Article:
After the opioid forum: Community leaders say collaboration is key to opioid problems

Published 12:05 am Sunday, May 20, 2018

By Shavonne Walker

The idea that it will take an entire community of people working together to combat the deadly issue of opioid use and overdoses is the attitude that experts and recovering addicts say will chip away at the the opioid epidemic.

Last week, nearly 200 people attended the second annual opioid forum held at the West End Plaza to learn from families impacted by the death of loved ones who died from overdoses and from experts in the fields about triggers and recovery options. Attendees also heard from journalist and author Sam Quinones about the national problems faced.

“People are more aware of the issue and they are starting to talk about it. The forum was a good example of how the Rowan County community is moving away from not talking about it to having open discussions,” said Public Health Director Nina Oliver.

She said this type of event, “helps to strengthen our community and helps rid the negative stigma addiction often has. We are on the right track but there’s a whole lot of hard work ahead of us,” she said.

In January to December 2016, there were 53 people diagnosed with opioids in their system who reported to the hospital emergency department and 163 from January to December 2017.

In 2017, the highest month for opioid diagnosed visits to the ER was August with 31 people. The months with the lowest number of visits to the ER were January, March, April and November, which all had less than 10 people.

Of the unintentional overdose deaths in Rowan County from 2012 to 2016, 61 percent were males, which is slightly lower than the state with 63 percent. In the county, 39 percent of overdose deaths were female, compared to 37 percent in North Carolina.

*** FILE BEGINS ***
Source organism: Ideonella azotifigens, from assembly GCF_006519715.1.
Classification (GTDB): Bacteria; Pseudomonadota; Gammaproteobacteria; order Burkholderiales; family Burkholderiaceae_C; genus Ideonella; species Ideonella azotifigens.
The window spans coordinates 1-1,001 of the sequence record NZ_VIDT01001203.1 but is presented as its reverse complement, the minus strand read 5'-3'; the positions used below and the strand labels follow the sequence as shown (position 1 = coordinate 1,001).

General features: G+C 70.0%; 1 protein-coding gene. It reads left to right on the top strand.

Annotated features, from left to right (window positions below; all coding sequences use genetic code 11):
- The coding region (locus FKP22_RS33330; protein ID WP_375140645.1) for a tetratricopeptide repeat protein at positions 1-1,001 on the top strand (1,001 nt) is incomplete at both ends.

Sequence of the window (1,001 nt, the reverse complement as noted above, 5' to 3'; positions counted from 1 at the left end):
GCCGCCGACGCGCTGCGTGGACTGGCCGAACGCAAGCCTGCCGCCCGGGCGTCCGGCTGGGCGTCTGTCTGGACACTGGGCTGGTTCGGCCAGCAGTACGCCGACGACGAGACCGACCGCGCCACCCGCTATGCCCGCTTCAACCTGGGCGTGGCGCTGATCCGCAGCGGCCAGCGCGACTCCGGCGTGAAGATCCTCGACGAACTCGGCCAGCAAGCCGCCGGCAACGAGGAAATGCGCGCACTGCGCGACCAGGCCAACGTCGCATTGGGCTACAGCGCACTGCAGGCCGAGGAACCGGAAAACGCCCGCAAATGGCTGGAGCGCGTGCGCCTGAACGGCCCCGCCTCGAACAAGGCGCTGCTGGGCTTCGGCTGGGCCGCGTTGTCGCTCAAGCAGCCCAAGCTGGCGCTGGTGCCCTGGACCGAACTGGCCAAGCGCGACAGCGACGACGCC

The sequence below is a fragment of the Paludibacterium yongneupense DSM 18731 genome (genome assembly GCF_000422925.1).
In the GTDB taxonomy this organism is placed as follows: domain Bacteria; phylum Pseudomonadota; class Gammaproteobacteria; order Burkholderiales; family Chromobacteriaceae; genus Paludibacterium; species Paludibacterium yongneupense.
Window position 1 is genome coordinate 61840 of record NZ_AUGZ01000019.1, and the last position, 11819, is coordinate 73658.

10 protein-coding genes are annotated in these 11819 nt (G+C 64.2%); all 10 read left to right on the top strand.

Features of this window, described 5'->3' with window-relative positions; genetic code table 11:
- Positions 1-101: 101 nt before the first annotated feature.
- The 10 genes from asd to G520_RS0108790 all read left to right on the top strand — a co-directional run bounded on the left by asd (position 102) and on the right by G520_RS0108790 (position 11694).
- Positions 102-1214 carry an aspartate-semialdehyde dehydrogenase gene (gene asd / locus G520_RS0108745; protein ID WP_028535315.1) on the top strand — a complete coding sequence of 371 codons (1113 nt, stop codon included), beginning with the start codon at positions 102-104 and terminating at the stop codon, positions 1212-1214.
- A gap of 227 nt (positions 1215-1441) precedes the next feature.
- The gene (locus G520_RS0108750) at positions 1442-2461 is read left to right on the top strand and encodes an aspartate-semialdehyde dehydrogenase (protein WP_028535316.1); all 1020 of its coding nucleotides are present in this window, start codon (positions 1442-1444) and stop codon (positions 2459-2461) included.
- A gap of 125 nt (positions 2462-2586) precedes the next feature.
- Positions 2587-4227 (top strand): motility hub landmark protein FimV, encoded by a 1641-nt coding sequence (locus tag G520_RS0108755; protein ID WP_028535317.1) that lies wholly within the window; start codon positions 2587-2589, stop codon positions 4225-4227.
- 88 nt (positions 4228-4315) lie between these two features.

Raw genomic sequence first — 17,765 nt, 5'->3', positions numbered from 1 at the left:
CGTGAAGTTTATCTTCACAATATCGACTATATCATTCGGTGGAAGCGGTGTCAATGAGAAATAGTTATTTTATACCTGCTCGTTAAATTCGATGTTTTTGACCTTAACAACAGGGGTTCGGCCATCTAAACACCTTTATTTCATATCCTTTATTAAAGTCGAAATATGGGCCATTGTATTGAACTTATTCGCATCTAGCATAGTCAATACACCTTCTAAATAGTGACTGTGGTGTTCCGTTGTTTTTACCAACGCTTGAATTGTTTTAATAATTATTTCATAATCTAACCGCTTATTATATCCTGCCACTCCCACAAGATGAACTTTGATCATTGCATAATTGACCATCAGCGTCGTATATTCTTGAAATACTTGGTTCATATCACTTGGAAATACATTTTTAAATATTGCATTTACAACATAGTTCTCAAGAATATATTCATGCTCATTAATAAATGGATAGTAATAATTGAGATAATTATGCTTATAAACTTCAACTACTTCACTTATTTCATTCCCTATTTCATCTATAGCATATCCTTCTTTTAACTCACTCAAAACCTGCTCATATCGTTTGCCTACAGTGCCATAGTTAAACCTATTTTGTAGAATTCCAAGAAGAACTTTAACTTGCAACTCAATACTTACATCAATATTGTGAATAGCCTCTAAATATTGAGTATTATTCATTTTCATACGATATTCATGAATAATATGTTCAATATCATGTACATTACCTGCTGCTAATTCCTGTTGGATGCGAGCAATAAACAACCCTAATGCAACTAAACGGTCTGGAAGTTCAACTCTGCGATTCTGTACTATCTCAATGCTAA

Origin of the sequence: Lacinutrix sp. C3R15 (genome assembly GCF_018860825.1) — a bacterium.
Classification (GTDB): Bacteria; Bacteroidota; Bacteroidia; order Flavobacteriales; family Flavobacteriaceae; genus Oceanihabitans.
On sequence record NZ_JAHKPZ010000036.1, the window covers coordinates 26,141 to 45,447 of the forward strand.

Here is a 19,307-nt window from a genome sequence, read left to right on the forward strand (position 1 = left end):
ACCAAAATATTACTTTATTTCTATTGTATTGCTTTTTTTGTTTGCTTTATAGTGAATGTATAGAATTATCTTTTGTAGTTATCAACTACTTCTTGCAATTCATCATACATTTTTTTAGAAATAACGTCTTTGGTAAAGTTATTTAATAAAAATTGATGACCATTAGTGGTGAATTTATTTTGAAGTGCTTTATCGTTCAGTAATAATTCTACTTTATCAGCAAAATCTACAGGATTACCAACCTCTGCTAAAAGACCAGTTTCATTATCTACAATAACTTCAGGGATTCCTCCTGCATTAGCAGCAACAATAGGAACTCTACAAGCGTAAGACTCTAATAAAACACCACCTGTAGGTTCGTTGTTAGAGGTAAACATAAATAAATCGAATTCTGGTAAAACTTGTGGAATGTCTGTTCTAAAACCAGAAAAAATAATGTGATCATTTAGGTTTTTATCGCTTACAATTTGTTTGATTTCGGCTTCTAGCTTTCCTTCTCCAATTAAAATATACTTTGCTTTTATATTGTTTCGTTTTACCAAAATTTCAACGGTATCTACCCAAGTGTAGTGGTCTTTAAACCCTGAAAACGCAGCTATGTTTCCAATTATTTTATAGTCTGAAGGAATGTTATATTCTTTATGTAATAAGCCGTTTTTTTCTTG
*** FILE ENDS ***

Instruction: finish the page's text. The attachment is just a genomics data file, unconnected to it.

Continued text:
Between 2012 to 2016, 94 percent of overdose deaths in Rowan County were caucasian versus 85 percent in North Carolina. In the same four-year time frame, African Americans accounted for 6 percent of the deaths, compared to 11 percent in the state.

In 2012 to 2016, there were no reports of Asian, American Indian and Hispanic people who died in Rowan County of unintentional overdoses. In North Carolina, there were no reports of Asian people who unintentionally died and two percent of the deaths were among American Indian and Hispanic individuals.

“This forum made it very personal. The local folks that spoke. If you didn’t understand the pain that goes on in individuals and families you just don’t have a heart. It drives home the message that this isn’t just a Rowan County problem. This is a — national problem,” said County Commission Chairman Greg Edds.

After the forum, he said that there is an opportunity to reach out to communities beyond Rowan to find out what is working and what isn’t.

“I think there is a very strong momentum and desire on the part of government and private organizations that were there to very quickly meet and formulate a strong action plan,” Edds said.

He said they’ve spoken with several organizations that were there including Novant Health Rowan Medical Center, Rowan DSS and the Rowan County Sheriff’s Office to begin to think differently about some of those issues.

An opioid committee was formed in June 2017 and that committee helped form the first forum in August and last week’s event was most recent one. The committee meets monthly to discuss current projects, actions and possibilities.

Oliver said they received a lot of feedback from the public and there is a need to discuss potential possibilities. Some of the topics include expanding prescription drug take-back boxes. Currently, there are 12 in Rowan County. There is also a need for more education in the schools, churches and other similar places.

The community feedback also included training law enforcement on how to use Narcan/naloxone. The Rowan County Sheriff’s Office is looking into obtaining and training with Narcan kits.

Oliver said the committee also received information regarding research and the education of county leaders and stakeholders on the benefits of a needle exchange program. The community said Rowan County needs to create detox or treatment programs, create a funding post-overdose response teams.

The post-overdose response team is one whose members would go out to a person’s house that overdosed and was revived by Narcan to provide them with treatment, detox, and other assistance information.

Contact reporter Shavonne Walker at 704-797-4253.